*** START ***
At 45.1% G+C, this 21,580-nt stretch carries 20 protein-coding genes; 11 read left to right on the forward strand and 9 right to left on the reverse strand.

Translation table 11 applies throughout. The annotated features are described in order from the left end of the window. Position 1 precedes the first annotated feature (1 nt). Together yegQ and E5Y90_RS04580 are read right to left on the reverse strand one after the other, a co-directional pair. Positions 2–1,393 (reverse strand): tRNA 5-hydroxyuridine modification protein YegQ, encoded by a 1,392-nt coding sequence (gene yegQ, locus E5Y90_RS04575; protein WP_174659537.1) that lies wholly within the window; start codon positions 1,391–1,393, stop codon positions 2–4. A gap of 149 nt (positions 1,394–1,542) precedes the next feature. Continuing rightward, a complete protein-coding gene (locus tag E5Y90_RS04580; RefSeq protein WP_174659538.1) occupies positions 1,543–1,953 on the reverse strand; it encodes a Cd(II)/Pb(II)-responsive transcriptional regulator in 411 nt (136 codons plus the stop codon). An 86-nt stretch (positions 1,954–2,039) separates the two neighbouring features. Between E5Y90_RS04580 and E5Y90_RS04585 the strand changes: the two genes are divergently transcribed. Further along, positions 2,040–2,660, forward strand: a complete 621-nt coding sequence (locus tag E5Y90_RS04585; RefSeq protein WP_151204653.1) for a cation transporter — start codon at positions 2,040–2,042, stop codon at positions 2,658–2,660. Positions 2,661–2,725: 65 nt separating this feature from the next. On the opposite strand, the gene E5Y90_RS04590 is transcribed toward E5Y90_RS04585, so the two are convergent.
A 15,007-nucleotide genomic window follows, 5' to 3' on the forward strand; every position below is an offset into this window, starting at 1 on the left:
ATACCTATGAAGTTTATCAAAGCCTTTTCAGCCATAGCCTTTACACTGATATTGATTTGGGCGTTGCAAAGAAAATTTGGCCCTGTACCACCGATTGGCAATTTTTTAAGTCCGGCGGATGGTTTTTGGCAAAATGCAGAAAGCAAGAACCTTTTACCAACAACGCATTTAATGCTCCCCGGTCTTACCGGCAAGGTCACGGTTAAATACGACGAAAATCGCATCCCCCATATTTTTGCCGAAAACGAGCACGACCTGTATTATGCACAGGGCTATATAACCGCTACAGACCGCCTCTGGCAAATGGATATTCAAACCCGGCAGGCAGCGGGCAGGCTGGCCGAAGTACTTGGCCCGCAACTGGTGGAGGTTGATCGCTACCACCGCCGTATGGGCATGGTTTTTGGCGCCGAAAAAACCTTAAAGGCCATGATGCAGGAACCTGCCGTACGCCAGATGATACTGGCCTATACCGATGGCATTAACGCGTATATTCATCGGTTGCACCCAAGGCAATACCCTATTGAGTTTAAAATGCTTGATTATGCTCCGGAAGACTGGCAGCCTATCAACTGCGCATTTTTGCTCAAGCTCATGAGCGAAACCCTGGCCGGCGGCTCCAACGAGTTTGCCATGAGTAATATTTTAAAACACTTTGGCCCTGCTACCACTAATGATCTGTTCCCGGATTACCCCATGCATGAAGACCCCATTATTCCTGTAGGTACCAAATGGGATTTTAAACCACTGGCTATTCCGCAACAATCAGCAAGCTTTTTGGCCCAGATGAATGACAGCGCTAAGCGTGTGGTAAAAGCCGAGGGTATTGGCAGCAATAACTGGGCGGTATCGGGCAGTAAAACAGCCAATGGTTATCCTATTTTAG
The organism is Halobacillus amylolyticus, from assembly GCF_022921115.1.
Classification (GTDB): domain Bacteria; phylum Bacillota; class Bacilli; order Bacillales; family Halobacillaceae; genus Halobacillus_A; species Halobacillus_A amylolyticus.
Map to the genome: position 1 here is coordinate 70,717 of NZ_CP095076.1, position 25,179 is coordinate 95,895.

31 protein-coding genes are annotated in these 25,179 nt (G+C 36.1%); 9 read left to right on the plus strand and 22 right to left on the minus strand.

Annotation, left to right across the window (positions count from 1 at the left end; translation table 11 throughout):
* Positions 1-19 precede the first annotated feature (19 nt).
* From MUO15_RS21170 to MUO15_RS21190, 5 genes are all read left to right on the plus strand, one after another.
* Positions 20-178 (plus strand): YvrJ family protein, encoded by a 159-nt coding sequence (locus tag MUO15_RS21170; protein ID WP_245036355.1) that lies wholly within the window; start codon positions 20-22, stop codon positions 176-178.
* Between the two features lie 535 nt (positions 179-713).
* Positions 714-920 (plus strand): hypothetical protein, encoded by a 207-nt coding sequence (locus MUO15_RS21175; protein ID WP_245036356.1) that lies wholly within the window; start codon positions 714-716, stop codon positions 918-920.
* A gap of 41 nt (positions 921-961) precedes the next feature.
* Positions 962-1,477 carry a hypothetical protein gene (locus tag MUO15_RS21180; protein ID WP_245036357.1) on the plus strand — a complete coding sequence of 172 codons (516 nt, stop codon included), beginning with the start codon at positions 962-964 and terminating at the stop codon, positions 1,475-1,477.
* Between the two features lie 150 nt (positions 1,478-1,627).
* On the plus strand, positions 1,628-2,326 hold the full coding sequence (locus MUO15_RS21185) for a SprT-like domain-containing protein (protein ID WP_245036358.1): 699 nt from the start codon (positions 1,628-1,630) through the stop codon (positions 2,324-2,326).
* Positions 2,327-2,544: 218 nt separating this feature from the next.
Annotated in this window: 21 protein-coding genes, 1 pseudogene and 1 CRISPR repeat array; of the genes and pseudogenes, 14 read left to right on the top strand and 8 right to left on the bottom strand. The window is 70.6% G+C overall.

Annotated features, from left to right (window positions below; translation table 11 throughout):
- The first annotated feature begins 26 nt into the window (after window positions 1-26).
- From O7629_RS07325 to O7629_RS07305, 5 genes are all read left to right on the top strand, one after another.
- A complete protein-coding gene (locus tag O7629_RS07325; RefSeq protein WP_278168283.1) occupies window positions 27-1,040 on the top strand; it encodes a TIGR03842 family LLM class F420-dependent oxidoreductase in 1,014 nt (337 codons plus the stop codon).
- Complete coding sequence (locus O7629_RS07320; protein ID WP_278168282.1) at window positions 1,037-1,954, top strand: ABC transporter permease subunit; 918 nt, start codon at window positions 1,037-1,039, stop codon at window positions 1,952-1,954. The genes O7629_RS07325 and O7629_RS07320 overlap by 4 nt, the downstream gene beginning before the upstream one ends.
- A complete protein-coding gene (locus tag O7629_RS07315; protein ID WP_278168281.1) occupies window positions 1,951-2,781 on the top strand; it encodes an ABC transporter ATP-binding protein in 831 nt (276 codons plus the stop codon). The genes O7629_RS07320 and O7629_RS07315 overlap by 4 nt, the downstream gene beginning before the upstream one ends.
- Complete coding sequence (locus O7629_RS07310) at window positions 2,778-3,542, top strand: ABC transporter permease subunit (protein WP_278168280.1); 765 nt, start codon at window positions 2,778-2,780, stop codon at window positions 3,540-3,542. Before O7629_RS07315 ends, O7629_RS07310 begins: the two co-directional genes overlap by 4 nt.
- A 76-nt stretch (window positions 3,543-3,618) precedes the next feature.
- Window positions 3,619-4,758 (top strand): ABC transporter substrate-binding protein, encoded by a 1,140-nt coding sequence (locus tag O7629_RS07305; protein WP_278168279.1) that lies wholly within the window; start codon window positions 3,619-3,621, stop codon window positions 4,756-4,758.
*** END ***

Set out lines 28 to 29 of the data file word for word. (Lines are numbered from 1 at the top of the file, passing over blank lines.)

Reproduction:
- A 76-nt stretch (window positions 3,543-3,618) precedes the next feature.
- Window positions 3,619-4,758 (top strand): ABC transporter substrate-binding protein, encoded by a 1,140-nt coding sequence (locus tag O7629_RS07305; protein WP_278168279.1) that lies wholly within the window; start codon window positions 3,619-3,621, stop codon window positions 4,756-4,758.